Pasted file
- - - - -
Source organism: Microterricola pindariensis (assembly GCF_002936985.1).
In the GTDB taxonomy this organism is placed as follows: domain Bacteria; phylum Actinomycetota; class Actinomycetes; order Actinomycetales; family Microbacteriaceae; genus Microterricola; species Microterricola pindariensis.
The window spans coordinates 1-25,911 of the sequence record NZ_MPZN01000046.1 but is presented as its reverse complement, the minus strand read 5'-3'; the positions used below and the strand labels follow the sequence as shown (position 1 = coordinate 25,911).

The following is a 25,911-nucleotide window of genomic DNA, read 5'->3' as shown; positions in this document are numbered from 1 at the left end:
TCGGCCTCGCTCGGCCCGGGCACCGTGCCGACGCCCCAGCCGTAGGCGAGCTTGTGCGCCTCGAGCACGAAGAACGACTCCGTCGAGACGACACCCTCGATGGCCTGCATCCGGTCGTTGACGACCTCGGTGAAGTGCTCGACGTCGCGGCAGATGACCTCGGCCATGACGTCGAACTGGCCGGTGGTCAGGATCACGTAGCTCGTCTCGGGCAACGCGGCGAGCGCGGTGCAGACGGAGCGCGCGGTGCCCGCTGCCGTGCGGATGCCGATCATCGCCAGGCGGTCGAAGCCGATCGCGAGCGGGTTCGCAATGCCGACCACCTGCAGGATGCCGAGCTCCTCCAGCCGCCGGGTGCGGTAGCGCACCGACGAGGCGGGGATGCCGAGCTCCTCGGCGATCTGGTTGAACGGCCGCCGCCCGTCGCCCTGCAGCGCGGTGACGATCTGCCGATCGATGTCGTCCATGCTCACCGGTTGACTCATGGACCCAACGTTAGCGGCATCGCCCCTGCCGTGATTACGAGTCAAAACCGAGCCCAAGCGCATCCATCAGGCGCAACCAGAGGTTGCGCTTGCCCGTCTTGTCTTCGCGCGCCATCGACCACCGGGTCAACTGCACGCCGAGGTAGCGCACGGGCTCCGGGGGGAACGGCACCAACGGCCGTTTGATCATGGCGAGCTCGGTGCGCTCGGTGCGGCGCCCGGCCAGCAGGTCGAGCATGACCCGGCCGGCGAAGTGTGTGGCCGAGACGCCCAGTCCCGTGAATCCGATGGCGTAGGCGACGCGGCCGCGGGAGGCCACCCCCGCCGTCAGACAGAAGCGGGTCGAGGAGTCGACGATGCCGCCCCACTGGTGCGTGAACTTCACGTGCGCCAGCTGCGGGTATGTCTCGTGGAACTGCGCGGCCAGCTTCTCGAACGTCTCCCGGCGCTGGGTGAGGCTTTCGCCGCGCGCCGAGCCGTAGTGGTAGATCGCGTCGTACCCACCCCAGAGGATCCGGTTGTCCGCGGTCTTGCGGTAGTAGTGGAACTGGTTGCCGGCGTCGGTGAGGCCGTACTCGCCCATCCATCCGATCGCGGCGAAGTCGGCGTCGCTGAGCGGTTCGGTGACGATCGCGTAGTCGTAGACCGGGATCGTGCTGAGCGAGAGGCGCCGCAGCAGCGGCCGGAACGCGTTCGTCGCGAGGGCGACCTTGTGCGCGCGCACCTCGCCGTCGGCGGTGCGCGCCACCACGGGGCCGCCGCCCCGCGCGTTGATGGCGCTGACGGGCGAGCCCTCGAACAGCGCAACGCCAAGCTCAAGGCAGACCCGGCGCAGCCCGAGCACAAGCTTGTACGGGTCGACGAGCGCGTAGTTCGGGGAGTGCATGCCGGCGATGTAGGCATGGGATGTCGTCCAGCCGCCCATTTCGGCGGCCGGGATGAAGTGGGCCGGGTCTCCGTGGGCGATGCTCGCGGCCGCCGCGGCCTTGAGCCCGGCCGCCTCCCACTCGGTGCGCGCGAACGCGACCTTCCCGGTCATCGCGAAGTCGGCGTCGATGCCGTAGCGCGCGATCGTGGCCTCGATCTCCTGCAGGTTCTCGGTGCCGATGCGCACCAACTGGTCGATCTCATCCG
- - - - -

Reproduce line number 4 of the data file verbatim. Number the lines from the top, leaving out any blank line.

The following is a 25,911-nucleotide window of genomic DNA, read 5'->3' as shown; positions in this document are numbered from 1 at the left end: